The most popular and comprehensive Open Source ECM platform
By Dick Weisinger
Despite the challenges that government agencies face in adopting new web-based technologies like Web 2.0 and Social Media, adoption of these technologies within the government is increasing. Privacy, security, records management and freedom of information have all been big stumbling blocks for government in coming up with a strategy for using Social Media.
For example, the Privacy Act of 1974 applies to Social Media sites and it limits the amount of information that the government can be collect about individuals. It isn’t clear to what extent government web sites that allow users to post information and comments may be in conflict with this law.
The Federal Information Security Management Act (FISMA) mandates that agencies secure the information which they collect or maintain on information systems which they operate or which are operated on their behalf. Agencies are also bound by the Freedom of Information Act and need to be able to respond to requests for information. It isn’t clear to what extent these laws apply to information posted via Web 2.0 or Social Media.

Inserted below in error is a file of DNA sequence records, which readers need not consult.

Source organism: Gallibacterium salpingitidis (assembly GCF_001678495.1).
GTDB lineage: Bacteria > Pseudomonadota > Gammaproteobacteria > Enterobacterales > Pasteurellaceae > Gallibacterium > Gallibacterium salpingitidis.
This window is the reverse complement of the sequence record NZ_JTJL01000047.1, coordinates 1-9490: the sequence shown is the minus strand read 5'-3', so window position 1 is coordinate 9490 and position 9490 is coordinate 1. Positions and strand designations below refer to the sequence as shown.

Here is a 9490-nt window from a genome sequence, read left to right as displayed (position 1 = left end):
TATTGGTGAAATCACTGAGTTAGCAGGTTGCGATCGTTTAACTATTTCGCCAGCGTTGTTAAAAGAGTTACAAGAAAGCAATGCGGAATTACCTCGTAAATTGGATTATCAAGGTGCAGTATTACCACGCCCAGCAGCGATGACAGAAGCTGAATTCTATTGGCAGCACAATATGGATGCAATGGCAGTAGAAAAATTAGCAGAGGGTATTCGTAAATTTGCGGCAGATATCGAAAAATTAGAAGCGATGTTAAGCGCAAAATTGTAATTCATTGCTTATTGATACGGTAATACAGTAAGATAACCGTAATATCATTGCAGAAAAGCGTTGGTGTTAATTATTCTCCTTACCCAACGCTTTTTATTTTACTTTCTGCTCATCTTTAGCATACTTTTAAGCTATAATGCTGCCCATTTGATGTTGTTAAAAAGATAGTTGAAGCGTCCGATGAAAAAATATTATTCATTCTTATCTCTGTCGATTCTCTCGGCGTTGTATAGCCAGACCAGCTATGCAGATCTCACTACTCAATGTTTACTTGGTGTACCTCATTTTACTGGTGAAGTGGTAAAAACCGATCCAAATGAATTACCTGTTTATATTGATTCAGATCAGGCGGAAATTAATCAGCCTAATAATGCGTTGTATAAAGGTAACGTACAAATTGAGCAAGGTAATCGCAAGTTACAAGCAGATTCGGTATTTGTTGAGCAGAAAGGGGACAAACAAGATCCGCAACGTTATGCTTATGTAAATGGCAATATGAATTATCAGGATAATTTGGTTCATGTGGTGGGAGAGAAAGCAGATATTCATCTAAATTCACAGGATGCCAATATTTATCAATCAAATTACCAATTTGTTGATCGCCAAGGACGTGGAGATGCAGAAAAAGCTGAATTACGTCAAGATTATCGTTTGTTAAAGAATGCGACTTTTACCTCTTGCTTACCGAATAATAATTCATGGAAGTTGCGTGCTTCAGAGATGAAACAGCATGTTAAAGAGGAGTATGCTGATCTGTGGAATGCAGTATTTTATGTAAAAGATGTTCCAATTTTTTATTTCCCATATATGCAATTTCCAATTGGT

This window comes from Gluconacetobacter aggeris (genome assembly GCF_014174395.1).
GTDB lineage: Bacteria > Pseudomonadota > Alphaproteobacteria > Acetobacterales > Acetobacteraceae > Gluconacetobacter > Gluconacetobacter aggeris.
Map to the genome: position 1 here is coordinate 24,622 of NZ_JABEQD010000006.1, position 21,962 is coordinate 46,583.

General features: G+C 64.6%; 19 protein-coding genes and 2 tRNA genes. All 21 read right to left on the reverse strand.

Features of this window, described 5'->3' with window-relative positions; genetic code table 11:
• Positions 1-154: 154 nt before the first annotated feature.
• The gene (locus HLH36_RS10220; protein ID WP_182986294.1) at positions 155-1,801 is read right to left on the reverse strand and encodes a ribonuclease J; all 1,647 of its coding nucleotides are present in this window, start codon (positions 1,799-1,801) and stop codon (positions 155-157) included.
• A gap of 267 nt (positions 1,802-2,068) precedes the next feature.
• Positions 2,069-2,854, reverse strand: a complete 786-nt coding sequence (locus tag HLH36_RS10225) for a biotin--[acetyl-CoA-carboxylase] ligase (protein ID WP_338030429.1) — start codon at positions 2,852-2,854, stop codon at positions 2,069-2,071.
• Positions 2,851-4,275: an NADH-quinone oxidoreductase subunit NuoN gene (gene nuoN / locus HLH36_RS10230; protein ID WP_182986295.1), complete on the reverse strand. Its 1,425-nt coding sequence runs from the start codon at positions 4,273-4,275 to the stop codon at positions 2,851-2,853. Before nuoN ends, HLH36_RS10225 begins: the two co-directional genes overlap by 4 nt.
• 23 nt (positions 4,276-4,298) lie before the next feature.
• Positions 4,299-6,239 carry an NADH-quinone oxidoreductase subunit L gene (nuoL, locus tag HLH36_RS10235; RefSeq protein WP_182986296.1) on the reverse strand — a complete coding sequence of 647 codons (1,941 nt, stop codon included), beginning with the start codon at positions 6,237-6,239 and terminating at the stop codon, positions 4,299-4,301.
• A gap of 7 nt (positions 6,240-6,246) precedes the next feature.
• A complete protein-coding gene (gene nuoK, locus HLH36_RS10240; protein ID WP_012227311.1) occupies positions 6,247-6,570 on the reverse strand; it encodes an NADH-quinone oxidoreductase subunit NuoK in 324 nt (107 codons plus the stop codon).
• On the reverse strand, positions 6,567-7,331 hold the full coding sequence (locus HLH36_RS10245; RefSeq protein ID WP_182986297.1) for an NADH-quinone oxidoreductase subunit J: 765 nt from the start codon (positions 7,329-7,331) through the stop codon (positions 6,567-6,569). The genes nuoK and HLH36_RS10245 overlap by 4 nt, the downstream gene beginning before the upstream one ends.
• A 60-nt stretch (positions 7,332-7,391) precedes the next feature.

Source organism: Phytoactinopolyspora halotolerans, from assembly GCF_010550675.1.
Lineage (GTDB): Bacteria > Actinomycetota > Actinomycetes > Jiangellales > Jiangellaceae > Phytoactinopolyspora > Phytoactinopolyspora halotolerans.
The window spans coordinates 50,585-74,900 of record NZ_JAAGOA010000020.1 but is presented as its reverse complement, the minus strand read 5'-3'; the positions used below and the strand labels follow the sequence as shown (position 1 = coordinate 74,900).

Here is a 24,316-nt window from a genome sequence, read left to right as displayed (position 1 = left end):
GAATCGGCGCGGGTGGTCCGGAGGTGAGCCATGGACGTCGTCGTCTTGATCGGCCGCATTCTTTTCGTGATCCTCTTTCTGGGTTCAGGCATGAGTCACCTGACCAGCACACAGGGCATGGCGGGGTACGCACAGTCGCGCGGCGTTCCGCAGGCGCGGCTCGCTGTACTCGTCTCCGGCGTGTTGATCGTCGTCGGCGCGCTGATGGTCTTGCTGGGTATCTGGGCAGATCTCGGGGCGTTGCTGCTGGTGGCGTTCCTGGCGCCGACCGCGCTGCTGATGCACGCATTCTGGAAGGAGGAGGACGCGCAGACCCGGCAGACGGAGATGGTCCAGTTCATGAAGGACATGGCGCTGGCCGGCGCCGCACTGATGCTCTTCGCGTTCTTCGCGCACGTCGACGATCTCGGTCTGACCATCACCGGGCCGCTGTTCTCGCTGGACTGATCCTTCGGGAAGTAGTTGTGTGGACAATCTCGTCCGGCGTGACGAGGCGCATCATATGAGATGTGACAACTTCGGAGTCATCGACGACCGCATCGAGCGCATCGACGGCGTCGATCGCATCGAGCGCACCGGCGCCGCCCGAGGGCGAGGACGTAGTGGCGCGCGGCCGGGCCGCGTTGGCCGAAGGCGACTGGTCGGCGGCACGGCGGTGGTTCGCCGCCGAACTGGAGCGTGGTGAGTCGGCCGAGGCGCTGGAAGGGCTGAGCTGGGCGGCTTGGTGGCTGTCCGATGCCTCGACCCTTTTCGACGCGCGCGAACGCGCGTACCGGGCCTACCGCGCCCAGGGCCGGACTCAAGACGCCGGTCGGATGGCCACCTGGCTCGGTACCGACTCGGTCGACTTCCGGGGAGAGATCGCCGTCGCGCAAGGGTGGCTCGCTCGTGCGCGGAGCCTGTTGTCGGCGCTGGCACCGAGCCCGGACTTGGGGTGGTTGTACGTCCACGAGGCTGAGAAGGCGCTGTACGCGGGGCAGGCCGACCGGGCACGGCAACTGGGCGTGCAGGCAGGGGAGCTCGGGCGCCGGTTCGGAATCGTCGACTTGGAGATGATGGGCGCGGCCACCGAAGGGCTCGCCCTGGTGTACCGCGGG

Federal agencies are also bound by regulations mandating records management. Integrating records management retention capabilities into Social Media sites could be very complicated because that kind of information is typically very transient due to frequent content updates and changes. It isn’t clear whether comment made on Web 2.0 sites by citizens needs to be included as part of the public record. It becomes even more difficult if there is a possibility that comments made on third party sites like Facebook or Twitter could also be classified as information needed to be retained as records.
And to add to the complexity, there are balancing regulations like the Paperwork Reduction Act of 1995.
Despite the challenges though, nearly all major federal government agencies are now using Social Media to some extent. Gregory Wilshusen, director of information security issues for the Government Accountability Office (GAO), reported that 22 of the 24 largest government agencies now use Social Media sites like Facebook, YouTube and Twitter.
NARA, the National Archives, is now trying to come up with a policy statement around Social Media that will clarify for federal agencies exactly what their responsibilities are around records management and retention of Social Media information. NARA also plans to recommend how agencies can engage in the use of Social Media. NARA is collecting their recommendations into a guidance statement that is expected to be published before the end of September. Included with the recommendation will be a survey of how Web 2.0 and Social Media is currently being used by federal agencies.